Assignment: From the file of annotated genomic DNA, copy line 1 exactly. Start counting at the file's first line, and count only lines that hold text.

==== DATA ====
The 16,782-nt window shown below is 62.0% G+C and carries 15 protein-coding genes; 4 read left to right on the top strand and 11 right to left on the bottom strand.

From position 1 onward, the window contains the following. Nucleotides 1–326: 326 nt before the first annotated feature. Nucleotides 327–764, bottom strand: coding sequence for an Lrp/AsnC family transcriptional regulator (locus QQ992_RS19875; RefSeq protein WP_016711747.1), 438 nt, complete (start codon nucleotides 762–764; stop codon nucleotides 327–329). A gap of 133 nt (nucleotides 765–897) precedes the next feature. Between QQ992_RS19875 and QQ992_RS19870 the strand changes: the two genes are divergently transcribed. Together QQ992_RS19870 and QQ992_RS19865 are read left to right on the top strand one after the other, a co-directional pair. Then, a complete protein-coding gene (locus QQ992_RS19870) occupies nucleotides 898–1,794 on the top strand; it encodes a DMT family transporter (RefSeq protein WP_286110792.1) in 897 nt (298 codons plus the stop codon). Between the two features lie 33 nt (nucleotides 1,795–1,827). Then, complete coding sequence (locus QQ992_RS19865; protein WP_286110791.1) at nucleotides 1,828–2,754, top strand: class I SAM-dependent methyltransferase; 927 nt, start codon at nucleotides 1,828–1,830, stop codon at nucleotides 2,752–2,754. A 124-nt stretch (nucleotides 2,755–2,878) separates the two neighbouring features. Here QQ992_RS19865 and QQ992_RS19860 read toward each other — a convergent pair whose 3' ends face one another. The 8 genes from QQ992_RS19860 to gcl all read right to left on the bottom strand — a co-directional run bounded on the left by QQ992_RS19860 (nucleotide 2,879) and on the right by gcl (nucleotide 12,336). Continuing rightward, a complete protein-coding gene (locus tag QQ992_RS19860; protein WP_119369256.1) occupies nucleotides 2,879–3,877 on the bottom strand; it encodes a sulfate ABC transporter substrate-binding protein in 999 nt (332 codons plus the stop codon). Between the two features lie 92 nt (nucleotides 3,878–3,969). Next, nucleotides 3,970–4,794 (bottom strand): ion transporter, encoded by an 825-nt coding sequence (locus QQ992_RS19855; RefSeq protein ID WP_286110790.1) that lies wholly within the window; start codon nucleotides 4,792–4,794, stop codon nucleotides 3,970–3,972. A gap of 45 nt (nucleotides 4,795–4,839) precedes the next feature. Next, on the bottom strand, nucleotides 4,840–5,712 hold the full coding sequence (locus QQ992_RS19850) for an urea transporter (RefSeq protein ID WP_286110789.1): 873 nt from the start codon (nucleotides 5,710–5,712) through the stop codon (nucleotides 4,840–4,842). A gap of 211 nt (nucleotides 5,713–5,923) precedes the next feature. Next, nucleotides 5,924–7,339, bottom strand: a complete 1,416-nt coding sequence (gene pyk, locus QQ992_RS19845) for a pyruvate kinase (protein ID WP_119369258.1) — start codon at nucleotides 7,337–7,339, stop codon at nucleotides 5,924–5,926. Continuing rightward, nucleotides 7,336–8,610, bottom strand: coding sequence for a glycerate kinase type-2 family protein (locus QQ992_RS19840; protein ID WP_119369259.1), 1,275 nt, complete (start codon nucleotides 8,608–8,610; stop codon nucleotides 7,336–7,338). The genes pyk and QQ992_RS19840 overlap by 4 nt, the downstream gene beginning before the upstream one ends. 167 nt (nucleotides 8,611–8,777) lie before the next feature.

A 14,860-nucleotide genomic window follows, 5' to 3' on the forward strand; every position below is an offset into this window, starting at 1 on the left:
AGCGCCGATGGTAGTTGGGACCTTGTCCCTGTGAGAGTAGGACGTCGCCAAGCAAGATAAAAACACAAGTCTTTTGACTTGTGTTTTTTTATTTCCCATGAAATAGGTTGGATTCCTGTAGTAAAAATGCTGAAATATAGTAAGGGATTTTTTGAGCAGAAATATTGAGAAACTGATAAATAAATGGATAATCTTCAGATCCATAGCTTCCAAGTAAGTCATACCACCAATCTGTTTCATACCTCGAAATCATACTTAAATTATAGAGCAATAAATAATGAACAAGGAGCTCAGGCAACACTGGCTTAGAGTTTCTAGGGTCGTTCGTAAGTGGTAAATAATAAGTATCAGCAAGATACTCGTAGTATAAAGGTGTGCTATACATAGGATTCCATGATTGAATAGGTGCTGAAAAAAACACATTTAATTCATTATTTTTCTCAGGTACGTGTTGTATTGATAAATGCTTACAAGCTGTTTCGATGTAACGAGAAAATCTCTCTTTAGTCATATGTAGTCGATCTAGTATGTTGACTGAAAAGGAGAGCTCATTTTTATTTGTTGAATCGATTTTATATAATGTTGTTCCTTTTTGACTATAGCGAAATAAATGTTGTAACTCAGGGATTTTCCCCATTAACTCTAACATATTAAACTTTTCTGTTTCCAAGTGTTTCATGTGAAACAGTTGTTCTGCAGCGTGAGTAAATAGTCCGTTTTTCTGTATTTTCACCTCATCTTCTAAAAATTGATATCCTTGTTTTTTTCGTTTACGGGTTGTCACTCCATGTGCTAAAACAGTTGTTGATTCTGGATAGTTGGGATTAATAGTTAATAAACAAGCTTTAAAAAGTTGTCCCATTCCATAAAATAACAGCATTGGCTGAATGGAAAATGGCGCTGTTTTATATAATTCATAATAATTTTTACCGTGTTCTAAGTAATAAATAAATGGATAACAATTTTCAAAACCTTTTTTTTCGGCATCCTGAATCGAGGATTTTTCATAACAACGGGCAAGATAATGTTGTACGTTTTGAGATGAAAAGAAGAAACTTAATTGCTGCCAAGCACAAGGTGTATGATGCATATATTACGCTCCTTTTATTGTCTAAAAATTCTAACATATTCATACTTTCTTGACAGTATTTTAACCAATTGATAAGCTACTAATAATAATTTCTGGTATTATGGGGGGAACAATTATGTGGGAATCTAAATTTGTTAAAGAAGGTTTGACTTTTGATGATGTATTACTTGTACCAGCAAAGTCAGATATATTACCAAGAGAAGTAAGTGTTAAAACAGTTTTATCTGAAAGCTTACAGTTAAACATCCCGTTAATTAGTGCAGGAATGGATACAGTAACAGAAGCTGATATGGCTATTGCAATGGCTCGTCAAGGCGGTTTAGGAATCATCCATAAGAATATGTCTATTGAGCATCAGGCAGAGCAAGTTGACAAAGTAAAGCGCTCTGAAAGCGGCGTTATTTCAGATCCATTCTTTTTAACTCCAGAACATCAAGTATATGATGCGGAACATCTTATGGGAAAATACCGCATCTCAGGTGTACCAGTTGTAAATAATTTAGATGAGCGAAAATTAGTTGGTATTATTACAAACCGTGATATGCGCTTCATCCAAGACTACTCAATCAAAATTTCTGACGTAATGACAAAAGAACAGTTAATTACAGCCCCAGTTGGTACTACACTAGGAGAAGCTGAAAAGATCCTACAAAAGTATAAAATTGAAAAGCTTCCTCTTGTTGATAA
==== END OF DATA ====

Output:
The 16,782-nt window shown below is 62.0% G+C and carries 15 protein-coding genes; 4 read left to right on the top strand and 11 right to left on the bottom strand.